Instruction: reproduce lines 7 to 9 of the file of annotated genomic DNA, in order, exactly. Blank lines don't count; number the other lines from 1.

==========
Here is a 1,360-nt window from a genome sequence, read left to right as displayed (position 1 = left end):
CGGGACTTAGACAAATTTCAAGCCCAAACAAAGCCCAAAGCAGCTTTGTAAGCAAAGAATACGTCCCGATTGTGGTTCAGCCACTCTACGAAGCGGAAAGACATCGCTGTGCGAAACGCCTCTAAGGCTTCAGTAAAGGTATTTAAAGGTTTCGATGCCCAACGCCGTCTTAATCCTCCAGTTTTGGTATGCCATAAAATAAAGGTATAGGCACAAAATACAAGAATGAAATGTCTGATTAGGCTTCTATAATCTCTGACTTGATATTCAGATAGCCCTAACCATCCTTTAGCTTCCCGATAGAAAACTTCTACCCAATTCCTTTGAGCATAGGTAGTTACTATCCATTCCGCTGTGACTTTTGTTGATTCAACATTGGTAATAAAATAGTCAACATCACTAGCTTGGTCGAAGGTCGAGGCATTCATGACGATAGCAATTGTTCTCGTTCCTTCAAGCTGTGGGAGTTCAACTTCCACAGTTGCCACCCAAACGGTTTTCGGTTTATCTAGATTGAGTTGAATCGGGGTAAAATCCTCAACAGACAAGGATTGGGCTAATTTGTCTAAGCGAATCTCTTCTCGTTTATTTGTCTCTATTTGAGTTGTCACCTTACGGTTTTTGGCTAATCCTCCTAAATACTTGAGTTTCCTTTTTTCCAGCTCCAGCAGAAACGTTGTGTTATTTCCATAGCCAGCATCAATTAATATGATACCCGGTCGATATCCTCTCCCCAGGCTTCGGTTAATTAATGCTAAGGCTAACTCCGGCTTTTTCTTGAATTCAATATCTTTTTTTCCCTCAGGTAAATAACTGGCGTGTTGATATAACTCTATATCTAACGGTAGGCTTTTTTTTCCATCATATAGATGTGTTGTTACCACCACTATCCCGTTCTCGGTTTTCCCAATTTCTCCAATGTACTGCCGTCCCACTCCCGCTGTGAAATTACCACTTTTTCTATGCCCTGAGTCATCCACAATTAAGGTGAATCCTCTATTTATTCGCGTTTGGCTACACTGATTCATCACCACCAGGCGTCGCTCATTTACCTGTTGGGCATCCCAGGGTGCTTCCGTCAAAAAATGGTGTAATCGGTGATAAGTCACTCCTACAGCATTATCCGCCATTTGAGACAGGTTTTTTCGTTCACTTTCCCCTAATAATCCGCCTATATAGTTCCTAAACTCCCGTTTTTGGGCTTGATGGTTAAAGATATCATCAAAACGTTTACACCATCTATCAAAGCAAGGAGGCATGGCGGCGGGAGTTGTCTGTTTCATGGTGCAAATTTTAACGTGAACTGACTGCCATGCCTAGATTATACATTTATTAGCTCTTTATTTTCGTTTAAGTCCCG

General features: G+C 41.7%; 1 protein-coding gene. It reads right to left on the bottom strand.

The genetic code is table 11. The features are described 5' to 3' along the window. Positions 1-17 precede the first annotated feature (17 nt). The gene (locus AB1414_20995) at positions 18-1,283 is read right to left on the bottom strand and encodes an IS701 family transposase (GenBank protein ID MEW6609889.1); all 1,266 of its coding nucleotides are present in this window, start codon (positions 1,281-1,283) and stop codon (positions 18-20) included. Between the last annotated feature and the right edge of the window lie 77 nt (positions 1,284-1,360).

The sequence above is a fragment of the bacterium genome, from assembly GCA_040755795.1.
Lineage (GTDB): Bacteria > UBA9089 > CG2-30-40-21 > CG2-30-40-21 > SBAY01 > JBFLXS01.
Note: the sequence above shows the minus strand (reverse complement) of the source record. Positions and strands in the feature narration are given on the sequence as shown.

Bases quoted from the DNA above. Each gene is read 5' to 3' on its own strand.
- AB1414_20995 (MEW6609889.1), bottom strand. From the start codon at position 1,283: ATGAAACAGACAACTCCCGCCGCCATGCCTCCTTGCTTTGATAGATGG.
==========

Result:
Note: the sequence above shows the minus strand (reverse complement) of the source record. Positions and strands in the feature narration are given on the sequence as shown.

Bases quoted from the DNA above. Each gene is read 5' to 3' on its own strand.
- AB1414_20995 (MEW6609889.1), bottom strand. From the start codon at position 1,283: ATGAAACAGACAACTCCCGCCGCCATGCCTCCTTGCTTTGATAGATGG.